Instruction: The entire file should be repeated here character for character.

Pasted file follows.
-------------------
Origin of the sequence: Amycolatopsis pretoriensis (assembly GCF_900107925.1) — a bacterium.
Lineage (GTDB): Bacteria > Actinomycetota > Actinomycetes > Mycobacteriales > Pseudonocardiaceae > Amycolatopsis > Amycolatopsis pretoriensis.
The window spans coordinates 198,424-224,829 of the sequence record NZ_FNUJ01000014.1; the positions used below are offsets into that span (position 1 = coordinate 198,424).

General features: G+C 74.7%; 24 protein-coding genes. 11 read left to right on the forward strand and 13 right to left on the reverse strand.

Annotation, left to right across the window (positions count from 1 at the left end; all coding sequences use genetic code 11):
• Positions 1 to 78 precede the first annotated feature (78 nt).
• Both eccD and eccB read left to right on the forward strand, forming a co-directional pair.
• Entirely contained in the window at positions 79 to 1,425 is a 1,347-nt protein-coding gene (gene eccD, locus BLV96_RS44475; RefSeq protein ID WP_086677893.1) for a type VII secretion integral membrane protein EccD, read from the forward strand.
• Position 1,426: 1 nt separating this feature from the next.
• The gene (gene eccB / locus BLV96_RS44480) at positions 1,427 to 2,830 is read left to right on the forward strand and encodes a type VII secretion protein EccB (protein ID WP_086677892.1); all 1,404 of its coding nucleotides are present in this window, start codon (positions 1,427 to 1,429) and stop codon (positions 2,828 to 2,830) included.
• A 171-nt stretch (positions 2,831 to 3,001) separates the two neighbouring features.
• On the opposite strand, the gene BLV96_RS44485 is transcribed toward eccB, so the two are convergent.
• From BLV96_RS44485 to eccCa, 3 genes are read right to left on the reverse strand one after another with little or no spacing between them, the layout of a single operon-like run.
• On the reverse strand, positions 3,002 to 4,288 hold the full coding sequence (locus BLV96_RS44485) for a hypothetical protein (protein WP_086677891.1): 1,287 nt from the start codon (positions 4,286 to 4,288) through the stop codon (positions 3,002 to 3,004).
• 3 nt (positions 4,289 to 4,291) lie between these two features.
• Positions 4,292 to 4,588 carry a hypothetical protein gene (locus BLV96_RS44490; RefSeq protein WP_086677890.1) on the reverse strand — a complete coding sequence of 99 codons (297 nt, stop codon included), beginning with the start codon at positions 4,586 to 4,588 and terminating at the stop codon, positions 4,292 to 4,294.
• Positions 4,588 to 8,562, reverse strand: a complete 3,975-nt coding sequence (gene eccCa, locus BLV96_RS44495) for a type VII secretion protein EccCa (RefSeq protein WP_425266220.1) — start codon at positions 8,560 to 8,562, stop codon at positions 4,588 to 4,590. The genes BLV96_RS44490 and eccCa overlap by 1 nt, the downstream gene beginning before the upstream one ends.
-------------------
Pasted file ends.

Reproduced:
Origin of the sequence: Amycolatopsis pretoriensis (assembly GCF_900107925.1) — a bacterium.
Lineage (GTDB): Bacteria > Actinomycetota > Actinomycetes > Mycobacteriales > Pseudonocardiaceae > Amycolatopsis > Amycolatopsis pretoriensis.
The window spans coordinates 198,424-224,829 of the sequence record NZ_FNUJ01000014.1; the positions used below are offsets into that span (position 1 = coordinate 198,424).

General features: G+C 74.7%; 24 protein-coding genes. 11 read left to right on the forward strand and 13 right to left on the reverse strand.

Annotation, left to right across the window (positions count from 1 at the left end; all coding sequences use genetic code 11):
• Positions 1 to 78 precede the first annotated feature (78 nt).
• Both eccD and eccB read left to right on the forward strand, forming a co-directional pair.
• Entirely contained in the window at positions 79 to 1,425 is a 1,347-nt protein-coding gene (gene eccD, locus BLV96_RS44475; RefSeq protein ID WP_086677893.1) for a type VII secretion integral membrane protein EccD, read from the forward strand.
• Position 1,426: 1 nt separating this feature from the next.
• The gene (gene eccB / locus BLV96_RS44480) at positions 1,427 to 2,830 is read left to right on the forward strand and encodes a type VII secretion protein EccB (protein ID WP_086677892.1); all 1,404 of its coding nucleotides are present in this window, start codon (positions 1,427 to 1,429) and stop codon (positions 2,828 to 2,830) included.
• A 171-nt stretch (positions 2,831 to 3,001) separates the two neighbouring features.
• On the opposite strand, the gene BLV96_RS44485 is transcribed toward eccB, so the two are convergent.
• From BLV96_RS44485 to eccCa, 3 genes are read right to left on the reverse strand one after another with little or no spacing between them, the layout of a single operon-like run.
• On the reverse strand, positions 3,002 to 4,288 hold the full coding sequence (locus BLV96_RS44485) for a hypothetical protein (protein WP_086677891.1): 1,287 nt from the start codon (positions 4,286 to 4,288) through the stop codon (positions 3,002 to 3,004).
• 3 nt (positions 4,289 to 4,291) lie between these two features.
• Positions 4,292 to 4,588 carry a hypothetical protein gene (locus BLV96_RS44490; RefSeq protein WP_086677890.1) on the reverse strand — a complete coding sequence of 99 codons (297 nt, stop codon included), beginning with the start codon at positions 4,586 to 4,588 and terminating at the stop codon, positions 4,292 to 4,294.
• Positions 4,588 to 8,562, reverse strand: a complete 3,975-nt coding sequence (gene eccCa, locus BLV96_RS44495) for a type VII secretion protein EccCa (RefSeq protein WP_425266220.1) — start codon at positions 8,560 to 8,562, stop codon at positions 4,588 to 4,590. The genes BLV96_RS44490 and eccCa overlap by 1 nt, the downstream gene beginning before the upstream one ends.